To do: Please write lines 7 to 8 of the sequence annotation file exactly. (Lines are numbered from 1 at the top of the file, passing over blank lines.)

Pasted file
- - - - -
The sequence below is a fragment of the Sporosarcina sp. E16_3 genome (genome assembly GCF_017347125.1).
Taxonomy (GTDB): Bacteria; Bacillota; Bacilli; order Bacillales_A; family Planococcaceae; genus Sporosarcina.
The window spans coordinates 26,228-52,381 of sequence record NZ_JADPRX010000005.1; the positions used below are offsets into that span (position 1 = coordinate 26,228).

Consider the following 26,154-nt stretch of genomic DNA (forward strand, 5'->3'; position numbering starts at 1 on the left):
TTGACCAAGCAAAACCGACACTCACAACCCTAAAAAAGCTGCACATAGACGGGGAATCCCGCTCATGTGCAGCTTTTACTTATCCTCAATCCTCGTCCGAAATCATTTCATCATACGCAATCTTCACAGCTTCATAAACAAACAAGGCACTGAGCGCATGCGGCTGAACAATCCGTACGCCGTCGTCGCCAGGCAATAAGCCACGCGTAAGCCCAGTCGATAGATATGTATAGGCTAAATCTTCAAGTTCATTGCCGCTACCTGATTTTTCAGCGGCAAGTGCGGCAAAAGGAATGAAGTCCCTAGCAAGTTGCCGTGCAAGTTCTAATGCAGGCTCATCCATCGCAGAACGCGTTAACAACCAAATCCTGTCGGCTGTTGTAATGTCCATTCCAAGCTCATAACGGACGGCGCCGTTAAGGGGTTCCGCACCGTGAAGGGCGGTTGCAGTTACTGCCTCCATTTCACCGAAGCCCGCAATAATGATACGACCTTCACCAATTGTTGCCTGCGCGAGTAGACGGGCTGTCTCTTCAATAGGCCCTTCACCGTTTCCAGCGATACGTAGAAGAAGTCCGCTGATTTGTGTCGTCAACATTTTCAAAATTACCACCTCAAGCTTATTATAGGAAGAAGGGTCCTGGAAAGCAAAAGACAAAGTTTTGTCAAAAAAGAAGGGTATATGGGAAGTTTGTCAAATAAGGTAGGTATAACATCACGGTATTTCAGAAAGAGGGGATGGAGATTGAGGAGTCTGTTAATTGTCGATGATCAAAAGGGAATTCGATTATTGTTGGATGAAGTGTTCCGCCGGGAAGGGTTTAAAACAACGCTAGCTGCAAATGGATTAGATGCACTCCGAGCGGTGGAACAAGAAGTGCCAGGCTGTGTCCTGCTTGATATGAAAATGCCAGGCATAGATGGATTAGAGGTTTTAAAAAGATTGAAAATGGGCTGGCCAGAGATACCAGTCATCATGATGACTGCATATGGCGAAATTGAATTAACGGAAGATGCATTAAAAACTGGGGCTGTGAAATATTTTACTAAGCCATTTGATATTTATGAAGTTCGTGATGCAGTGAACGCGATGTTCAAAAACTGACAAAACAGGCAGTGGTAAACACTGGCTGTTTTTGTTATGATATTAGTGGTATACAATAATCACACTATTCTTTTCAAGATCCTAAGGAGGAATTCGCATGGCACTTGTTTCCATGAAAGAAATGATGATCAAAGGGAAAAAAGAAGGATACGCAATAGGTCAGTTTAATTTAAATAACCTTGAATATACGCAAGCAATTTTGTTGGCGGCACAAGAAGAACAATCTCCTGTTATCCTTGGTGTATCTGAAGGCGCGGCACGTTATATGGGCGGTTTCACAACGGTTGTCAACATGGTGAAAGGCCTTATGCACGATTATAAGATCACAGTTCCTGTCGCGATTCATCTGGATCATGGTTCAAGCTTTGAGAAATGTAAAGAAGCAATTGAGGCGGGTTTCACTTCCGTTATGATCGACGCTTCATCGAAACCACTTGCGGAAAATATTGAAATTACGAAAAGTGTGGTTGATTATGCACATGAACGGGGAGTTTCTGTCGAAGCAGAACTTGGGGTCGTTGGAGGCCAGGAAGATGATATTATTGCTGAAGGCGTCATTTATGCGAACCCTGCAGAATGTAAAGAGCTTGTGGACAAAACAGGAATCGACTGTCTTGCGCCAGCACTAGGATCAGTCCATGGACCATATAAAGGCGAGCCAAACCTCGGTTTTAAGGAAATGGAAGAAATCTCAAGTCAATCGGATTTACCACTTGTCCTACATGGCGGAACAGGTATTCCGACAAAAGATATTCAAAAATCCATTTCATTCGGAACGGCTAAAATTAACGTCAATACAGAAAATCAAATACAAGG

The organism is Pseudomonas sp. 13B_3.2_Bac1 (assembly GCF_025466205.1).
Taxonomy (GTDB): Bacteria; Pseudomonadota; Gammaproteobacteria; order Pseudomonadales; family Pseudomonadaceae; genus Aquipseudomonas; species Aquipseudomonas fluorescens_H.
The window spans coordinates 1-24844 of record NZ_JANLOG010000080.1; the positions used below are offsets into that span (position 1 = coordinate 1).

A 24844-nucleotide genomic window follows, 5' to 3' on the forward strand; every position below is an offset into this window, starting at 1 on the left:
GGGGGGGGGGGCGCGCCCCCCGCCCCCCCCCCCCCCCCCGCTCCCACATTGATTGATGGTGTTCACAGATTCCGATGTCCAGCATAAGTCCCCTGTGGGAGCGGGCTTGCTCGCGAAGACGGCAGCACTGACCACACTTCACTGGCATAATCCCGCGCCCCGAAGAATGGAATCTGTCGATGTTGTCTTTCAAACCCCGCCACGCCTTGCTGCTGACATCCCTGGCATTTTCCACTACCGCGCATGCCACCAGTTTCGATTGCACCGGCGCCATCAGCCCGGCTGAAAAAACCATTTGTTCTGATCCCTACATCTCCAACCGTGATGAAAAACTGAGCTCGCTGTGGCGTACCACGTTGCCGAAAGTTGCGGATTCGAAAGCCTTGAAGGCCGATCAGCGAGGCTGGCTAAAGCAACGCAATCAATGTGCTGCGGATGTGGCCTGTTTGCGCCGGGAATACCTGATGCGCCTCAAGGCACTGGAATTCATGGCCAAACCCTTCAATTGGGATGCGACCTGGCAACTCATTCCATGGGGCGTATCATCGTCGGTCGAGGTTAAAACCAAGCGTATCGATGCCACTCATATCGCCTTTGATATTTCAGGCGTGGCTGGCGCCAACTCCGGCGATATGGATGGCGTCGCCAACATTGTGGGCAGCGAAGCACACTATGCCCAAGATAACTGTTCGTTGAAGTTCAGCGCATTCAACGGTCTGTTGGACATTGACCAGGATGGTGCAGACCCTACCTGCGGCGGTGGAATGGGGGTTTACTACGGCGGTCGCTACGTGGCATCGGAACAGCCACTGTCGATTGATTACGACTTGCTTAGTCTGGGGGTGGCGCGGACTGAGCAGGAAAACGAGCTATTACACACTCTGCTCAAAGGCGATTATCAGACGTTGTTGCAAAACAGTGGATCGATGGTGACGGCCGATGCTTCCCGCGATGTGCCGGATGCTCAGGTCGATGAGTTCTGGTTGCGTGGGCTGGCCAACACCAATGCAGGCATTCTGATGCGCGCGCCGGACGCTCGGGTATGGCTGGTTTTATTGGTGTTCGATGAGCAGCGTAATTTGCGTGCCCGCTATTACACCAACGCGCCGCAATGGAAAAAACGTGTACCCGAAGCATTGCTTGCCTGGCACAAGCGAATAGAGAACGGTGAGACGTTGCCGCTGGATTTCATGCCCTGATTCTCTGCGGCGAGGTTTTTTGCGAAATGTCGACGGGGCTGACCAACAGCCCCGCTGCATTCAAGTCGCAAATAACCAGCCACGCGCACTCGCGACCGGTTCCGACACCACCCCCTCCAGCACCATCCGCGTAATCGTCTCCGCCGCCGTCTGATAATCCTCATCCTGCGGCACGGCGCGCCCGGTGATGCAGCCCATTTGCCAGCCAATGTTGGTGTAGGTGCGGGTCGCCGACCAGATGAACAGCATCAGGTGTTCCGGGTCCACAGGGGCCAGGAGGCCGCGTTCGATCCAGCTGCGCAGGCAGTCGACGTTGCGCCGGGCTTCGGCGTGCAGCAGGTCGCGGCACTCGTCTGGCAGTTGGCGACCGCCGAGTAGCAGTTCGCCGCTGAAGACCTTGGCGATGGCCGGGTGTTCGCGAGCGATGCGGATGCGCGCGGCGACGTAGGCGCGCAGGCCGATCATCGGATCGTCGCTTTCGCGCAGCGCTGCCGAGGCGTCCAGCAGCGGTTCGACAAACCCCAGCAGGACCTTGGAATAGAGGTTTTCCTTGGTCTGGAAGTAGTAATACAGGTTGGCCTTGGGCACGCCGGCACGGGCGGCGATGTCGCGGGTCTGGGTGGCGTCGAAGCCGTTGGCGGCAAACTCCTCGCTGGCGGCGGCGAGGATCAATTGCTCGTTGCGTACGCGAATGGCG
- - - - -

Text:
Taxonomy (GTDB): Bacteria; Pseudomonadota; Gammaproteobacteria; order Pseudomonadales; family Pseudomonadaceae; genus Aquipseudomonas; species Aquipseudomonas fluorescens_H.
The window spans coordinates 1-24844 of record NZ_JANLOG010000080.1; the positions used below are offsets into that span (position 1 = coordinate 1).